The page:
Surreal as it may seem/is, locals expect visitors to this place to take it all very seriously and show respect to the monument. One must dress respectfully (tank tops, flip-flops, jeans and shorts are a big no-no, my shorts waiting for me back on the bus for when we got this experience out of the way). We were reminded how to bow, as deep as you can go (but there’s no need to overdo it) and in unison (“1-2-3… bow”), but only after the flowers had been deposited by those offering them up (doing so gets you that bit closer to greatness, if only for a few seconds). We were also told to avoid framing the Great & Dear Leaders in any way that would crop their colossal form – it’s full frame or no frame at all, if you don’t mind (a wide-angle lens wouldn’t go amiss here). A semblance of respectful silence was observed by all, amplifying the sound of the ever-present and somber elevator-esque music. Needless to say, it was all a bit phantasmagorical, a bit ‘is this real?”, but kind of expected at the same time. The highlight of the day? Probably. The highlight of the trip to North Korea? Possibly. It’s certainly a 10-minute moment that will live long in the memory.

DAY 2 08:56 – MANSUDAE HILL GRAND MONUMENT – Flower offerings at the Mansudae Hill Grand Monument, Pyongyang, North Korea. August 15, 2017.There’s no need to overdo it with the bowing, but it’s fair game where the flower offerings are concerned.

The Kim Dynasty & The Personality Cult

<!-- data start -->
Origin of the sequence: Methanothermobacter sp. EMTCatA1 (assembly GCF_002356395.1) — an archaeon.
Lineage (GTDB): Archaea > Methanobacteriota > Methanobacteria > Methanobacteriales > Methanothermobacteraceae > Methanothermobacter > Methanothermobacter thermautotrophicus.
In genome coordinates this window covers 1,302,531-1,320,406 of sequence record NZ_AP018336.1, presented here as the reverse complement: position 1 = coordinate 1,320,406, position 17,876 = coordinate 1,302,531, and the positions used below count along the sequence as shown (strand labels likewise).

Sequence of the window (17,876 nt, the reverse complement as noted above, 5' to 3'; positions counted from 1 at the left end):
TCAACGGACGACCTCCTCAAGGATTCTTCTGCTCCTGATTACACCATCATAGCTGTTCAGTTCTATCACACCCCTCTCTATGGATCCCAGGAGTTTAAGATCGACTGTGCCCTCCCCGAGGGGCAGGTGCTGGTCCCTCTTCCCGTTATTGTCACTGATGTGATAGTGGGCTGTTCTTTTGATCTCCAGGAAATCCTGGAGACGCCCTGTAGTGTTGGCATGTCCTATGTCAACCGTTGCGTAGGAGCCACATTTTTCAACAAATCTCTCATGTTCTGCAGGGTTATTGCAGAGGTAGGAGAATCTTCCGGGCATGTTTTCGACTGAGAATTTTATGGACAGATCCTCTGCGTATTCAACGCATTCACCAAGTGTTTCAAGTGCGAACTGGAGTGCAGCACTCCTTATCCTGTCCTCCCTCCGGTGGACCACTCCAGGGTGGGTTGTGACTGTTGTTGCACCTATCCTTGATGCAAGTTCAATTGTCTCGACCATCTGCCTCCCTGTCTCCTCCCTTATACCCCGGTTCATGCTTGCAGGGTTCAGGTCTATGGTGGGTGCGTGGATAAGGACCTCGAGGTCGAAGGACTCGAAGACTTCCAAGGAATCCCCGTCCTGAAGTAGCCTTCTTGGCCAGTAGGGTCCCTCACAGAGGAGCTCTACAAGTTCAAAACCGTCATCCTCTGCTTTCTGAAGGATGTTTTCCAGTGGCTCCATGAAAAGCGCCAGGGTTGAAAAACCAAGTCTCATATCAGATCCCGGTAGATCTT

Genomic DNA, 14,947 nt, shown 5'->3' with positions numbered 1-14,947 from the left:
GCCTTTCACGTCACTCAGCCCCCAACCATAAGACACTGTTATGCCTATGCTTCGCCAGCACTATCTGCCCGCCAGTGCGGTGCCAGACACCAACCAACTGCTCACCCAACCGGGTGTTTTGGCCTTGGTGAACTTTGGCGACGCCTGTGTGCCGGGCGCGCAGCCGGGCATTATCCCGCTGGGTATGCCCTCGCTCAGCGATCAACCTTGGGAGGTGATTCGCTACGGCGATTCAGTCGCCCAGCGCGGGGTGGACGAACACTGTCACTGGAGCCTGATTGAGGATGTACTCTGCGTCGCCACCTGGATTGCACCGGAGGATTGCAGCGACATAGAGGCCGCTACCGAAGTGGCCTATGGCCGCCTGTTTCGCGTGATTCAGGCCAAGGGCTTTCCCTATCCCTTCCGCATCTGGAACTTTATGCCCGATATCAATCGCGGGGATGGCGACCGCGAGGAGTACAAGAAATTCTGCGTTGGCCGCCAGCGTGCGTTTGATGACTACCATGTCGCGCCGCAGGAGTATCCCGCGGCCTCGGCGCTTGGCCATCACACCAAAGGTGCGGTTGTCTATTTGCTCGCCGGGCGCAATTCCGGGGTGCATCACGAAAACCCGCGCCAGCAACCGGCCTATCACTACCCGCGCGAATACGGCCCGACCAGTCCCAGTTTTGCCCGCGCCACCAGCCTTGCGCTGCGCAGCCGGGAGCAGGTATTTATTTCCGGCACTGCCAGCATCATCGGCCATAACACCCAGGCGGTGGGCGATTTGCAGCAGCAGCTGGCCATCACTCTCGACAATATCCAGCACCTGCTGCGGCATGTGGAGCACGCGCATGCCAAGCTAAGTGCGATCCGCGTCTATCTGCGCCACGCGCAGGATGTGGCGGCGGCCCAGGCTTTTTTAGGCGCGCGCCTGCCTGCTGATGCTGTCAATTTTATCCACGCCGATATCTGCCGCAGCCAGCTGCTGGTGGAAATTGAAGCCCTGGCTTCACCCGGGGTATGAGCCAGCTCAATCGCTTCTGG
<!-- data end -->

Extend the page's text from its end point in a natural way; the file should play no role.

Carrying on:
North Korea officially describes itself as a self-reliant socialist or workers’ state. In reality, it’s a regressive totalitarian dictatorship, the world’s last, ruled by the Workers’ Party and presided over by the Kim family since the country’s inception in 1948 amid the chaos following the end of the Second World War.

Kim Il-sung, a.k.a. The Great Leader (1912-1994, in power from 1945 until 1994)

Kim Il-sung came to power after the overthrow of Japanese rule in 1945. Wielding almost unlimited power over his subjects for almost half a century, he surpassed all others of his time in longevity as a national leader, outliving Stalin by four decades and Mao Zedong by almost two decades, and he remained in power throughout the terms of office of six South Korean presidents, nine US presidents and no less than twenty-one Japanese prime ministers. Referring to himself as Suryong, or Great Leader, as early as 1949, it was he who authorised the invasion of South Korea in 1950 igniting the Korean War (not that any North Korean would believe/admit this). Shaping political affairs for almost half a century, he introduced the personal philosophy of Juche, or self-reliance, which became a guiding light for North Korea’s development, its very own brand Confucianist-tinged Communism and an ideology distinct from neighbouring Chinese & Soviet ideologies. Kim Il-sung died of a heart attack in July 1994, an event that rocked the country. A 10-day mourning period followed after which the post of President was assigned to him, and for no less than eternity.

KIM IL-SUNG, PRESIDENT FOR LIFE ‘CLOSE TO THE HEART’ – A Kim Il-sung badge ‘close to the heart’ of our tour guide Ha while navigating the streets of Pyongyang, North Korea. August 15, 2017.